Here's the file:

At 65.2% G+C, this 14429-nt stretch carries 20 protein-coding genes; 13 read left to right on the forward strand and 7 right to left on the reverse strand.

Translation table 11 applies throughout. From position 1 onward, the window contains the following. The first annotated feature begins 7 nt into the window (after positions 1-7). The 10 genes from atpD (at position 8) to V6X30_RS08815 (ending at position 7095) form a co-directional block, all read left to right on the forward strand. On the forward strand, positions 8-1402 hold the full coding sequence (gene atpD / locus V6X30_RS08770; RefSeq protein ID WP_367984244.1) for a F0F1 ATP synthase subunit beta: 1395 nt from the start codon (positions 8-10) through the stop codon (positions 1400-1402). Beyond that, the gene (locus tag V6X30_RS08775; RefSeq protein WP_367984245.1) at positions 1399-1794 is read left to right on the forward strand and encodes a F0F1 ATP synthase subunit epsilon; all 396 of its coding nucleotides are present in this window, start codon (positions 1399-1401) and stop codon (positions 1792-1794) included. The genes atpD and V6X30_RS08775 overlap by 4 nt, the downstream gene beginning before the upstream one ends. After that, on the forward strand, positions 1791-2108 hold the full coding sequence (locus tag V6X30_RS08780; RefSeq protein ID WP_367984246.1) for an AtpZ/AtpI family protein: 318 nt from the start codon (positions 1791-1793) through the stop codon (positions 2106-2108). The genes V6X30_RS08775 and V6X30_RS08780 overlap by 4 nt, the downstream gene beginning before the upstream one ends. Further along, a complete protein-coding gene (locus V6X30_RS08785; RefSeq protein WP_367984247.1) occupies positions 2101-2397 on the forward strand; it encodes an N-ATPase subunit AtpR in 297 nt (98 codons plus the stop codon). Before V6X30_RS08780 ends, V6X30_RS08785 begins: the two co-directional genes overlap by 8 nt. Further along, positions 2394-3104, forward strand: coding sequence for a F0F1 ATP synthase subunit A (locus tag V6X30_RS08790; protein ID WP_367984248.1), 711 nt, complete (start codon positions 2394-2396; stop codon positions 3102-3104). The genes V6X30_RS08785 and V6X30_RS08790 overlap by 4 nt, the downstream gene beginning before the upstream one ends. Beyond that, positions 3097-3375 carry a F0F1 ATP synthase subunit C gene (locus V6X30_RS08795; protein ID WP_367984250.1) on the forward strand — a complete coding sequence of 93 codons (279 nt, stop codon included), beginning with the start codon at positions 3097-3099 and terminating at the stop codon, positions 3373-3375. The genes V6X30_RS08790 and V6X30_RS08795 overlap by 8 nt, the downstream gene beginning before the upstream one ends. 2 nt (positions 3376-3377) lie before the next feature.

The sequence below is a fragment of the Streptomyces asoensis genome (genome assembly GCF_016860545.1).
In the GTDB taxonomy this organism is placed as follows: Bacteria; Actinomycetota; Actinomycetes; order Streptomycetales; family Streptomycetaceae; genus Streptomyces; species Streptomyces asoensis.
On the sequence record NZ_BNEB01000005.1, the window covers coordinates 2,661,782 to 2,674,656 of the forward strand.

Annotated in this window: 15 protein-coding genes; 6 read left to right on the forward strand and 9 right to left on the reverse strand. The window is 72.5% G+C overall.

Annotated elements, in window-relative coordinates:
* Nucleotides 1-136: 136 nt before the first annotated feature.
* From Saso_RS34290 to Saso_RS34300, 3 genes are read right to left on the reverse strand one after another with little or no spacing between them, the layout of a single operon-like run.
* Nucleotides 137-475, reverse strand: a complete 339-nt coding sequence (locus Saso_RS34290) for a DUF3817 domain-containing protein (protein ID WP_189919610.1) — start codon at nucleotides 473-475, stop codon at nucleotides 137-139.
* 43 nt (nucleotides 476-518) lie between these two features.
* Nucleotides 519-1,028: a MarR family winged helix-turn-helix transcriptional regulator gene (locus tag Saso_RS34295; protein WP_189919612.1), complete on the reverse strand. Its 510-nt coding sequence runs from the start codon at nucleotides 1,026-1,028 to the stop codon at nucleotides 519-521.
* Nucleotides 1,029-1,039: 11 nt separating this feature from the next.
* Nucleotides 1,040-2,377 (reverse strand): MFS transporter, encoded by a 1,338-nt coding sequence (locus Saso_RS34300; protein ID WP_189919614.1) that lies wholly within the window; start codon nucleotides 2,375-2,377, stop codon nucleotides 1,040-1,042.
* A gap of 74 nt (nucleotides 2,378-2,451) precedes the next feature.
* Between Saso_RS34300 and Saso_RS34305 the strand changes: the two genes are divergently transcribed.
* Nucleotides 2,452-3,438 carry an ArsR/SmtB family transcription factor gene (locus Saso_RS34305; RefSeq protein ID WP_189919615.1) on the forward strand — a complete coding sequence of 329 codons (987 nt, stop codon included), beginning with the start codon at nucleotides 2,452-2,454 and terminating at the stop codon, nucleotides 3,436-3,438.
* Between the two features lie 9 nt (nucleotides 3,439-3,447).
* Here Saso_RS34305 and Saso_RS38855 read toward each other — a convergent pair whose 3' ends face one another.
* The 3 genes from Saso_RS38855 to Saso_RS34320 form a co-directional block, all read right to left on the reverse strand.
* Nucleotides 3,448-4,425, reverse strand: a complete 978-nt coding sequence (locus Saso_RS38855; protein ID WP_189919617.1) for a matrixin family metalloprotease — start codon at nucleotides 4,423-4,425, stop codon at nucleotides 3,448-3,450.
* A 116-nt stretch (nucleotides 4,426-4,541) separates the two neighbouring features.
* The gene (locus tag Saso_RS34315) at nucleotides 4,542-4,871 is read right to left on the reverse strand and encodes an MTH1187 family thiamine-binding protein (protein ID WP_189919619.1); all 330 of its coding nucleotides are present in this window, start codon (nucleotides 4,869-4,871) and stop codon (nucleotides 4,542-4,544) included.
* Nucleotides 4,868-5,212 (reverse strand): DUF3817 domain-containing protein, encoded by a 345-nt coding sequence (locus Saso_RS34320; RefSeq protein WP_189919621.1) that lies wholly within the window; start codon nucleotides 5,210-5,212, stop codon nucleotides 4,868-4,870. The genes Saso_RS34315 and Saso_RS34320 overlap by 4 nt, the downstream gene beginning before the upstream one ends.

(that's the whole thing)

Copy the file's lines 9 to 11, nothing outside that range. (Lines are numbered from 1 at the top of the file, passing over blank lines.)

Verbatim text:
* From Saso_RS34290 to Saso_RS34300, 3 genes are read right to left on the reverse strand one after another with little or no spacing between them, the layout of a single operon-like run.
* Nucleotides 137-475, reverse strand: a complete 339-nt coding sequence (locus Saso_RS34290) for a DUF3817 domain-containing protein (protein ID WP_189919610.1) — start codon at nucleotides 473-475, stop codon at nucleotides 137-139.
* 43 nt (nucleotides 476-518) lie between these two features.